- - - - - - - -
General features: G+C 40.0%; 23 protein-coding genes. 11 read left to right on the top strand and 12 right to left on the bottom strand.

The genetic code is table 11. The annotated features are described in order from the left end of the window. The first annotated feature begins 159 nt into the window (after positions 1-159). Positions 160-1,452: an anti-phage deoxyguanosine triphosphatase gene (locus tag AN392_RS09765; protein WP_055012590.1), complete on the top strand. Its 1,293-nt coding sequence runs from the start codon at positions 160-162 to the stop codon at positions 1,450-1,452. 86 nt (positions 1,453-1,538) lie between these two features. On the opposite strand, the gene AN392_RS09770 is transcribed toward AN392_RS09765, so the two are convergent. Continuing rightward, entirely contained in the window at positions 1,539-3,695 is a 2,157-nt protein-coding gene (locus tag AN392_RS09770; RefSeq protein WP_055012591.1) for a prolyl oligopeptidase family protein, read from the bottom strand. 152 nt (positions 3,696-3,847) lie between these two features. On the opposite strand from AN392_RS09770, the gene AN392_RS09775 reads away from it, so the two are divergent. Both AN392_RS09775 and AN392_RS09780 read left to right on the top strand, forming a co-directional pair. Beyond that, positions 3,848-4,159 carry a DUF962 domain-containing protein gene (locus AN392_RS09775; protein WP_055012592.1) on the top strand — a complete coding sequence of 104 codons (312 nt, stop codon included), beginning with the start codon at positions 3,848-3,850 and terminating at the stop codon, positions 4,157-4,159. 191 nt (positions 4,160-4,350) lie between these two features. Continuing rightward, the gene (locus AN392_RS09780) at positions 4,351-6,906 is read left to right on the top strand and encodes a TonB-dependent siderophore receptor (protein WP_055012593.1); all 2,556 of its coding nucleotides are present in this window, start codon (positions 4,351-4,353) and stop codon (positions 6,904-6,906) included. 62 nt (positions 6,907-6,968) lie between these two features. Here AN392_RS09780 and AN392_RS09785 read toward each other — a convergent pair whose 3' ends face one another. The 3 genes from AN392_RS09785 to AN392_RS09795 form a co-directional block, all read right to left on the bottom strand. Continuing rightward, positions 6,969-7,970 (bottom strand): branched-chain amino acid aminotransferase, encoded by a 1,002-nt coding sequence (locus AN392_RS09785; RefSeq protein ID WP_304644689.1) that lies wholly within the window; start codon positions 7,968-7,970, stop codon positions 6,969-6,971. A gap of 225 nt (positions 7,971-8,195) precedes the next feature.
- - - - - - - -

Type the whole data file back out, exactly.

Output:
General features: G+C 40.0%; 23 protein-coding genes. 11 read left to right on the top strand and 12 right to left on the bottom strand.

The genetic code is table 11. The annotated features are described in order from the left end of the window. The first annotated feature begins 159 nt into the window (after positions 1-159). Positions 160-1,452: an anti-phage deoxyguanosine triphosphatase gene (locus tag AN392_RS09765; protein WP_055012590.1), complete on the top strand. Its 1,293-nt coding sequence runs from the start codon at positions 160-162 to the stop codon at positions 1,450-1,452. 86 nt (positions 1,453-1,538) lie between these two features. On the opposite strand, the gene AN392_RS09770 is transcribed toward AN392_RS09765, so the two are convergent. Continuing rightward, entirely contained in the window at positions 1,539-3,695 is a 2,157-nt protein-coding gene (locus tag AN392_RS09770; RefSeq protein WP_055012591.1) for a prolyl oligopeptidase family protein, read from the bottom strand. 152 nt (positions 3,696-3,847) lie between these two features. On the opposite strand from AN392_RS09770, the gene AN392_RS09775 reads away from it, so the two are divergent. Both AN392_RS09775 and AN392_RS09780 read left to right on the top strand, forming a co-directional pair. Beyond that, positions 3,848-4,159 carry a DUF962 domain-containing protein gene (locus AN392_RS09775; protein WP_055012592.1) on the top strand — a complete coding sequence of 104 codons (312 nt, stop codon included), beginning with the start codon at positions 3,848-3,850 and terminating at the stop codon, positions 4,157-4,159. 191 nt (positions 4,160-4,350) lie between these two features. Continuing rightward, the gene (locus AN392_RS09780) at positions 4,351-6,906 is read left to right on the top strand and encodes a TonB-dependent siderophore receptor (protein WP_055012593.1); all 2,556 of its coding nucleotides are present in this window, start codon (positions 4,351-4,353) and stop codon (positions 6,904-6,906) included. 62 nt (positions 6,907-6,968) lie between these two features. Here AN392_RS09780 and AN392_RS09785 read toward each other — a convergent pair whose 3' ends face one another. The 3 genes from AN392_RS09785 to AN392_RS09795 form a co-directional block, all read right to left on the bottom strand. Continuing rightward, positions 6,969-7,970 (bottom strand): branched-chain amino acid aminotransferase, encoded by a 1,002-nt coding sequence (locus AN392_RS09785; RefSeq protein ID WP_304644689.1) that lies wholly within the window; start codon positions 7,968-7,970, stop codon positions 6,969-6,971. A gap of 225 nt (positions 7,971-8,195) precedes the next feature.